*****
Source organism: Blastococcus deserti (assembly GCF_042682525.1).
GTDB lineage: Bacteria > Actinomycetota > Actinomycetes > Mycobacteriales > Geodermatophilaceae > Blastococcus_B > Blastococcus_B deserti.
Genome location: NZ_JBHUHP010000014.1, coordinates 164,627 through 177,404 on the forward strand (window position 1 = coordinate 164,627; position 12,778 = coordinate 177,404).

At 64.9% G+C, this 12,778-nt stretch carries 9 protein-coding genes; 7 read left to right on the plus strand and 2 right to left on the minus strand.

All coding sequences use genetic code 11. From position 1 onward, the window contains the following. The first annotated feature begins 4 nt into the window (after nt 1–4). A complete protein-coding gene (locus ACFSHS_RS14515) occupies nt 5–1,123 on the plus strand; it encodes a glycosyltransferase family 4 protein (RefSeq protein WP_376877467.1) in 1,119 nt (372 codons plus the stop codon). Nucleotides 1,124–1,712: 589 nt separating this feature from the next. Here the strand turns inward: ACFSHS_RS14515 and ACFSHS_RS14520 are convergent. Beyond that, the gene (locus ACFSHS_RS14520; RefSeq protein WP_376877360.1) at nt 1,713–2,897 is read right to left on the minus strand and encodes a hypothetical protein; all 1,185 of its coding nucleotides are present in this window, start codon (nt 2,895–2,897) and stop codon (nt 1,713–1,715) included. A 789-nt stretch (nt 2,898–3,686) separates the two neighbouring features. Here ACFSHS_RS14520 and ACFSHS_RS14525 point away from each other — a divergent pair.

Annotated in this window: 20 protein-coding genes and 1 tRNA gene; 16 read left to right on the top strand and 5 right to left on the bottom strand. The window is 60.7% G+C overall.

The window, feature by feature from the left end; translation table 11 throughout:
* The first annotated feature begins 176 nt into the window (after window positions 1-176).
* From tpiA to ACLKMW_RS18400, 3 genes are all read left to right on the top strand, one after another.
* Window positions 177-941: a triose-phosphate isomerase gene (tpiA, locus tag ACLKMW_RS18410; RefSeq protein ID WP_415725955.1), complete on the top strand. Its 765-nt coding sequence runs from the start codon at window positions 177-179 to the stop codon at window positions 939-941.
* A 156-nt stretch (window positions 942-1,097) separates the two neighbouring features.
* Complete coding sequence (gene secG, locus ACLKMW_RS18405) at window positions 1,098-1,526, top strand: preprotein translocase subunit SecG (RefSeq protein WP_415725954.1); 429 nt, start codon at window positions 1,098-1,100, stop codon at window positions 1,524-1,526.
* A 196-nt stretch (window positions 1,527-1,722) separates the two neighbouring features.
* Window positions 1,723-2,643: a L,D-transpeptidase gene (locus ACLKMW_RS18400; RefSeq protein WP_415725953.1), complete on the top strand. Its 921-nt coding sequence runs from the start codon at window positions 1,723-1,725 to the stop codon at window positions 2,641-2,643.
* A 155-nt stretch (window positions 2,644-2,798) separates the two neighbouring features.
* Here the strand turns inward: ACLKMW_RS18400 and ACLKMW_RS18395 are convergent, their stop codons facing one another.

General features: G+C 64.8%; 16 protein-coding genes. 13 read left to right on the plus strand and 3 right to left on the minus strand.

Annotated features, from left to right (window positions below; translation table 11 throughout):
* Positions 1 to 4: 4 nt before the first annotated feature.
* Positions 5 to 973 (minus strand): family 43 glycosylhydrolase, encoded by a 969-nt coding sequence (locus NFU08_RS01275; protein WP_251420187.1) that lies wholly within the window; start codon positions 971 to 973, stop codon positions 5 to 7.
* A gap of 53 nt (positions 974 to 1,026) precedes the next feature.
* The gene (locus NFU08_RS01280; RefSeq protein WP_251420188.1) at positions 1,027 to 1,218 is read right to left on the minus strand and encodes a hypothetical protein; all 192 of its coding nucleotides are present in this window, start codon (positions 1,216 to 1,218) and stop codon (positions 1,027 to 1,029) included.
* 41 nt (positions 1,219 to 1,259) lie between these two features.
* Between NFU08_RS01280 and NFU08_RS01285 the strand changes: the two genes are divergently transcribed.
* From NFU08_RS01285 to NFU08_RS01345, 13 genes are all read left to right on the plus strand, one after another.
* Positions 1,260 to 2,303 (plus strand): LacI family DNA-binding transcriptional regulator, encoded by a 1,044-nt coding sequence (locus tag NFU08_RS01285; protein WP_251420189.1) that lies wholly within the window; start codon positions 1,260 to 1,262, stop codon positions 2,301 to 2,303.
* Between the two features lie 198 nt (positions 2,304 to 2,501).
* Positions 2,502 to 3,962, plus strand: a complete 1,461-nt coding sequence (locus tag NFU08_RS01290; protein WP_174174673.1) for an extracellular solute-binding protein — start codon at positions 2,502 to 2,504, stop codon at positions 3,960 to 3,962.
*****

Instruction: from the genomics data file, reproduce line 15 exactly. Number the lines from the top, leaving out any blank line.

* A 155-nt stretch (window positions 2,644-2,798) separates the two neighbouring features.